Gig work, which can be defined as any type of income-earning activity that exists outside of traditional employer–employee relationships, was on the rise before the COVID-19 pandemic hit. In both 2019 and 2018, around 41 million Americans were classified as gig workers. Collectively, the revenue these individuals generate is equal to about 6 percent of the U.S. gross domestic product (GDP).
COVID-19 has only accelerated these trends. The Denver-based company GigSmart, which connects employers with gig workers via an app, reported a 25 percent increase in the number of gigs completed per day after the novel coronavirus descended on the United States last March compared with the months prior.
GigSmart, which operates in several U.S. cities, found that Denver was one of the metro areas with the largest increases in gigs, along with Dallas, Las Vegas, Houston, and Chicago. By contrast, San Francisco, which has had some of the strictest stay-at-home orders throughout the pandemic, saw a large decrease in gigs.
Rich Oakes, CEO of GigSmart, says such work is increasingly becoming more popular with both workers and employers. “It gives American workers freedom and control when it comes to their schedule,” he says. For employers, the uncertainty of the COVID-19 crisis has pressed the importance of flexibility on their end. Employers “don’t want to risk another furlough,” says Oakes. He expects the trend to continue after the wake-up call brought by the pandemic. “There are a lot of companies that have deployed a strictly W-2 staffing strategy, and those companies now are recognizing that it is critical to have a healthy mix between not only W-2 employees but third-party, outsourced solutions and independent contractors or gig workers, flex labor,” Oakes adds.
What is considered gig work is pretty loose, but it can include freelance, consulting, and temporary, or project-based work. GigSmart’s data shows that the local industries with the most demand for gig work post-COVID are commercial moving, commercial cleaning, and construction. Additionally, food delivery and consumer goods delivery both are “soaring,” according to Oakes.
While traditional employees receive W-2 forms from their employers, most gig workers, also referred to frequently as “independent contractors,” receive 1099 forms. Employers who hire traditional, W-2 employees are obligated to provide them with certain benefits, such as health insurance, and abide by minimum wage and anti-discrimination laws. Gig workers are entitled to none of these protections.
Denver resident Elexa Gilbert has been delivering groceries through Instacart full-time since before COVID-19, and she has continued to do so throughout the pandemic. She says she loves the flexibility of working for Instacart and that it provides her a similar income, if not better than what she was making in her previous career in middle management, running a call center. However, she says paying $600 per month for her own private health insurance, a necessity of gig work, is a significant downfall of this type of employment. Additionally, though Instacart made PPE kits available to its workers for free, Gilbert, like many others in the gig economy, wound up purchasing her own. “My hand sanitizer exploded in the bag,” she recalls of the PPE kit she ordered from Instacart, and “the mask was almost a joke, basically a cut-out from t-shirt material. I ended up just throwing it away.”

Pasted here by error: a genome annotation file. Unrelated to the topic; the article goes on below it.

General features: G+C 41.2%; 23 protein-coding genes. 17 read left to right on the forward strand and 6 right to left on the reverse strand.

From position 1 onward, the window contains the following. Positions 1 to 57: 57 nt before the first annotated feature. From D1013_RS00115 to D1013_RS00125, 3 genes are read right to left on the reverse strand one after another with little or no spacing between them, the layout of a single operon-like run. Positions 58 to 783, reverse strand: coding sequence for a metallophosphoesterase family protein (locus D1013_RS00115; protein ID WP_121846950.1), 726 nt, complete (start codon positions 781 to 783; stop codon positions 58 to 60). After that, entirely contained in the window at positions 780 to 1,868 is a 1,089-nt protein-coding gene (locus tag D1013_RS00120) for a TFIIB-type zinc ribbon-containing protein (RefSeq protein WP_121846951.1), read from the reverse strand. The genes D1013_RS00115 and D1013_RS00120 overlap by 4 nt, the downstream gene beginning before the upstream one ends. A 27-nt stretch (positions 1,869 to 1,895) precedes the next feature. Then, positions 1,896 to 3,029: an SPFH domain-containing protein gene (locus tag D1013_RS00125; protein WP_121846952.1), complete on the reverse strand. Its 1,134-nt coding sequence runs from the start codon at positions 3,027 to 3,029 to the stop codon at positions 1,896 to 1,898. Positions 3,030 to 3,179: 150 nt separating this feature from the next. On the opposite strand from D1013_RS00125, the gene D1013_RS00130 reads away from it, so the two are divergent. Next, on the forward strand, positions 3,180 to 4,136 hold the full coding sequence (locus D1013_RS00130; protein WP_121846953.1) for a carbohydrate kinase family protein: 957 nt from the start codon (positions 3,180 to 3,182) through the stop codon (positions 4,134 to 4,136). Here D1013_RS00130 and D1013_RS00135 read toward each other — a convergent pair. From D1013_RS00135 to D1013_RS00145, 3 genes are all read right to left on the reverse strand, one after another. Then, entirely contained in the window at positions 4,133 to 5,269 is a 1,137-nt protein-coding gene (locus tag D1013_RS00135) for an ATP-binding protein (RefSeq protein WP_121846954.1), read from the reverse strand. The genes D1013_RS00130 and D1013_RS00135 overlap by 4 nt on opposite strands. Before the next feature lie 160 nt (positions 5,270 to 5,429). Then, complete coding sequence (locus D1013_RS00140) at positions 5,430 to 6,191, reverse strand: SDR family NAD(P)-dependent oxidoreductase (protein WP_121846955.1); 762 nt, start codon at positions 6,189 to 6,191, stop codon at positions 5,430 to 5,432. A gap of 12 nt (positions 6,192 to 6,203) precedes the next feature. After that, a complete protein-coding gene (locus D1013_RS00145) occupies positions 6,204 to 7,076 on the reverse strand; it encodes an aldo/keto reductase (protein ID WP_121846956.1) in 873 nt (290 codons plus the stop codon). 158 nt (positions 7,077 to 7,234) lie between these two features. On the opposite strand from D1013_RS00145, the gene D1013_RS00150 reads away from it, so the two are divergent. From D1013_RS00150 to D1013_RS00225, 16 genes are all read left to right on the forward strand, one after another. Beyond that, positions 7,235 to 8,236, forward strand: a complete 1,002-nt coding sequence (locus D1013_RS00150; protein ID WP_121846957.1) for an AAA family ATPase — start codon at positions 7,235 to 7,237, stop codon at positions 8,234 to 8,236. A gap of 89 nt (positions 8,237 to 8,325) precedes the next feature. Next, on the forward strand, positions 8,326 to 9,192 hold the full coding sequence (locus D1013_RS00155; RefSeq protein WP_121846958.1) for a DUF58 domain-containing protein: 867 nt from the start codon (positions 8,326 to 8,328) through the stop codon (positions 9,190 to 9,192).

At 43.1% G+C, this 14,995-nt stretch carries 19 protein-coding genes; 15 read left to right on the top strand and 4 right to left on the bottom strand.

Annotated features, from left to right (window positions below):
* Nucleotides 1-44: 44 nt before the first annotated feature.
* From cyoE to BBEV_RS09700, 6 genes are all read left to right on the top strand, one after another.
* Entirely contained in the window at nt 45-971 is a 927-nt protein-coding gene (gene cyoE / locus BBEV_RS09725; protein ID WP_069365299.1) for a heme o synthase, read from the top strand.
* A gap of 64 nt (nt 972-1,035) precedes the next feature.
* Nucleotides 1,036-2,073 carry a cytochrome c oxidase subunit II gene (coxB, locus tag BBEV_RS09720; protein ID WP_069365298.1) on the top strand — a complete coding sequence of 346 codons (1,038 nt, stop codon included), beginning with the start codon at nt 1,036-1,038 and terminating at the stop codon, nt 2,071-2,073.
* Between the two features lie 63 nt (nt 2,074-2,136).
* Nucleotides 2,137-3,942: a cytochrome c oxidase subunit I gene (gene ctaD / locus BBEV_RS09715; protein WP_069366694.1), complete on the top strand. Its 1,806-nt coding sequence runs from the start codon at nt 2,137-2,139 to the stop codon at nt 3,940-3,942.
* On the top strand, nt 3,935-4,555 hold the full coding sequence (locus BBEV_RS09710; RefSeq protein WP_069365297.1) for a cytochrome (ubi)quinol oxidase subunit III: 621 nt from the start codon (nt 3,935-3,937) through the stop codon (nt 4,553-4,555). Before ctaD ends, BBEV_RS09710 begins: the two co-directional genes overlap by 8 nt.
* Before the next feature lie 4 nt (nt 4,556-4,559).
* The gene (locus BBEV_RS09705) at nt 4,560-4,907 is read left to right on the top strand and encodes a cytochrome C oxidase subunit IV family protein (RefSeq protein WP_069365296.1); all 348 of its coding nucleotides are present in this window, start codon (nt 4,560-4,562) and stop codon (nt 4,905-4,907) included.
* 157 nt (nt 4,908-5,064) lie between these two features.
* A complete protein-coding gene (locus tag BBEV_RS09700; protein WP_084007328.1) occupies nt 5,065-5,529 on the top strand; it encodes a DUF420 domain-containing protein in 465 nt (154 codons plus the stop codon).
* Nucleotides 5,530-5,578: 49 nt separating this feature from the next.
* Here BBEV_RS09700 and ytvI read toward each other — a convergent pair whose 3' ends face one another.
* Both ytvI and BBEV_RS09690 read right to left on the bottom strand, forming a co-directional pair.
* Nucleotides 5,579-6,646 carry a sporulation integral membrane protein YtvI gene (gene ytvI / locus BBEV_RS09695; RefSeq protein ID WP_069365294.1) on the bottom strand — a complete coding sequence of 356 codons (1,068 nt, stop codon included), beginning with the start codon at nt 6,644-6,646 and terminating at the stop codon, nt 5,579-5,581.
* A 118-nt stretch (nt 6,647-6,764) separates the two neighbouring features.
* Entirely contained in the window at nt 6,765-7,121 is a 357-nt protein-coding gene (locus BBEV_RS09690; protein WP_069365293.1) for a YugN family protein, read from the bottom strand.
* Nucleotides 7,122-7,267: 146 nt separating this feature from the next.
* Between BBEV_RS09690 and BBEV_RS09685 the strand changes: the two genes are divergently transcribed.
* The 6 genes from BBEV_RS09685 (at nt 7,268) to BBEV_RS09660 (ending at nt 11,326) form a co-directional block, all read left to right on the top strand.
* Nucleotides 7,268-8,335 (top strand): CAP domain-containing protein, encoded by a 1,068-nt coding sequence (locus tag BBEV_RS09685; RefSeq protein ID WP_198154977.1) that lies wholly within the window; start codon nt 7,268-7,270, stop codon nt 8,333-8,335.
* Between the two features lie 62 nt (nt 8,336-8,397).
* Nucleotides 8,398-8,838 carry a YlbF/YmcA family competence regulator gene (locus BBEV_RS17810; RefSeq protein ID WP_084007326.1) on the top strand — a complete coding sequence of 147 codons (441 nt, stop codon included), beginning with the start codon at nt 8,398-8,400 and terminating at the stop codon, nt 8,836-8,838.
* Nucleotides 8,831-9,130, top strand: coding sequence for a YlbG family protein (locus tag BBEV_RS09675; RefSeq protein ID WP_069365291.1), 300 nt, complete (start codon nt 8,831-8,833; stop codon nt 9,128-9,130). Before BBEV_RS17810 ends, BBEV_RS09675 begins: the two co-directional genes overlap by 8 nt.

Oakes echoes Gilbert’s concerns about health insurance, saying, “Health benefits are tied to employers. When someone’s embracing the gig economy, you know, what do they do?” However, Oakes is confident the situation will improve. “If gig workers, companies, and state legislators work together, I think there are some great solutions that are going to be developed that will make the working arrangements better for everyone.”
But what happens when gig workers’ work dries up? While those who are self-employed have traditionally been on their own through dips in employment, the CARES Act, which was passed by Congress in March, extended unemployment benefits to independent contractors for the first time. While there have been plenty of issues locally with the Pandemic Unemployment Assistance program, it was extended in December until March 2021—providing an avenue of support for contractors who are struggling.
Pre-pandemic, about 10 percent of Colorado workers identified as self-employed, according to data from 2017. Gig work is on the radar of the state legislature, which considered (and eventually killed) a bill in 2018 that would have made online gig marketplaces responsible for workers’ compensation insurance and unemployment insurance. Furthermore, in September 2019, Governor Jared Polis created an Office of the Future of Work within the Colorado Department of Labor and Employment. One of the group’s focuses is on gig work and how it fits into Colorado’s future.
Gilbert believes the rise in the gig economy will continue, along with a continuation of people working from home. “People are growing accustomed to just having items delivered to their door,” she says. “People get set in their ways and then they have a hard time going back to the way things were.”